Devin Barrington-Ward has dedicated much of his life to advocacy and political work, from starting a political organization in high school to later relocating his advocacy work to D.C. He’s now returning to his hometown of Atlanta to run for office. This is a career path that makes sense for someone like Barrington-Ward, whose passion for civil service spans childhood and beyond.
“I probably always wanted to be an elected official,” he told Georgia Voice. “I would use my Legos and my Hot Wheels to create little cities, and there would be conflict, but we would solve it.”
The community organizer, frontline activist, and managing director of the Black Futurists Group announced his run to represent District 9 on the Atlanta City Council on May 26. For Barrington-Ward, this marks a return to the political arena after a previous loss. In 2020, he ran to represent District 38 in the Georgia State Senate, but lost in the Democratic primary to incumbent Horacena Tate.
Barrington-Ward’s political resume extends all the way back to high school. When he was not elected Class President, he took matters into his own hands and created his own political club. From there, he held a handful of roles on campaigns as well as political internships and then served as one of the youngest Chiefs of Staff in the history of the Georgia State Senate.
Many of the issues Barrington-Ward advocates for are particularly relevant to his own lived experience. He draws upon his own experiences being Black and queer to inform his activism and pushes for policy.
“As a queer person, my identity was not fully understood by my family, and so there was some family separation and distance because my family’s from the Caribbean and there’s some extra stigma that can sometimes be attached to a child coming out in the Caribbean household,” he said. “So, I got to see also the realities that Black LGBTQ people go through in this city at a very early age. I’ve had friends die of HIV … and I’ve been homeless myself, I’ve had friends who are homeless.”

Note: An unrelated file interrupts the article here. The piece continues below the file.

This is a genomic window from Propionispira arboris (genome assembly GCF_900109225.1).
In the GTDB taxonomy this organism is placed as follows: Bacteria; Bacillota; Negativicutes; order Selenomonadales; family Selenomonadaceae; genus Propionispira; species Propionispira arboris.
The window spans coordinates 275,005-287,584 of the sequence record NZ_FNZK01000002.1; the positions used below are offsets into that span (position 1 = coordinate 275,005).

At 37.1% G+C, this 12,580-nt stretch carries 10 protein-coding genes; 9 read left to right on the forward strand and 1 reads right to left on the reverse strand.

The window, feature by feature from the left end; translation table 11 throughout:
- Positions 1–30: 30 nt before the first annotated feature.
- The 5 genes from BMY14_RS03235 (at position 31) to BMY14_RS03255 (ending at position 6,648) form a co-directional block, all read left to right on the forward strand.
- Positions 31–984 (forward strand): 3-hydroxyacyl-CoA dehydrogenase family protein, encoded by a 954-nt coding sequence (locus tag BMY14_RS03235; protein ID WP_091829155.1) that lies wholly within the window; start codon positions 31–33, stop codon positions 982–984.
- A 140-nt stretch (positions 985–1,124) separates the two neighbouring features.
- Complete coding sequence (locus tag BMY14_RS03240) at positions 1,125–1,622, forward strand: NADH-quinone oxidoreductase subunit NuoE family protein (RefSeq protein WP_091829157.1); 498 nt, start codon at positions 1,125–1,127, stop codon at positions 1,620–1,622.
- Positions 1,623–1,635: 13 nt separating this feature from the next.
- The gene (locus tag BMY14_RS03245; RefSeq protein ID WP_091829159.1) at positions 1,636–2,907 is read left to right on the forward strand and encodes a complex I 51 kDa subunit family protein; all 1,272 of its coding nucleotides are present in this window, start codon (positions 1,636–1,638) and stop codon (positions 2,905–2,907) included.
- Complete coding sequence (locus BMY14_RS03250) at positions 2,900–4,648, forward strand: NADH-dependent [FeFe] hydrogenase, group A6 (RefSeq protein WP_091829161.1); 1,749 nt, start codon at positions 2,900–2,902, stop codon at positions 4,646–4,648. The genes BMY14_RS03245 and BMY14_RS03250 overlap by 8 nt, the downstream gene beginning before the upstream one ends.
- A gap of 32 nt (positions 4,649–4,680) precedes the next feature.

Based on this personal experience and his wide breadth of political knowledge, Barrington-Ward hopes to turn the tide on policies that prove harmful, particularly to marginalized communities.
“I’ve had, you know, dual experiences,” he said. “I’ve seen politics and how it can work, and how bad policies and stigma and homophobia and transphobia can impact our lived experiences, and so I bring that to the full weight of my activism.”
With an overarching theme of “Wake Up Atlanta!,” Barrington-Ward’s campaign centers on the “three Ps”: public safety, public infrastructure, and poverty.
“It’s time to wake up and recognize that there are some issues that we have continued to collude with because we have adopted some old mindsets to old problems,” he said. “And we need some new ideas and fresh blood to come in and to transform these problems.”
He has many programs, changes, and developments in mind for the city, including the closure of Atlanta City Detention Center. His campaign also supports alternatives to policing in the form of mental health services and diversion initiatives, providing young people in particular with jobs that pay $18 an hour, including city support in the form of workforce development bonds, and funding for infrastructure, street repairs, and affordable housing.
The link between Barrington-Ward’s activism and his politics is strong, and he plans to draw from his knowledge and experience on the frontlines of protest and advocacy to enact policies that protests and people in the city of Atlanta have been demanding for months or even years or decades.
“The streets have been talking,” he said. “They were talking before the death of George Floyd. They’ve been talking when HIV rates continue to soar in this community, and no one was doing anything about it. The streets have been talking when trans folks have experienced harassment by APD … The streets have been talking, but many of the elected officials who currently hold office have not been listening.”
Barrington-Ward also seeks LGBTQ representation in Atlanta’s leadership, realizing the importance of the city on the national and world stage and the importance of having LGBTQ people in positions of power to advocate for their communities.
“I just think it’s imperative that marginalized communities not ask for power but demand it, and so as a Black queer person … this is indicative of not asking for power on behalf of my community but taking it for the people who need it,” he said. “It’s imperative that we not just have one LGBTQ Council member, but I believe in a city that is probably one of the most important cities for LGBTQ people, for Black people, and just one of the most important cities in the world, it’s imperative that we have numerous LGBTQ leaders.”
More information about Barrington-Ward’s campaign can be found at wakeupatlanta.org.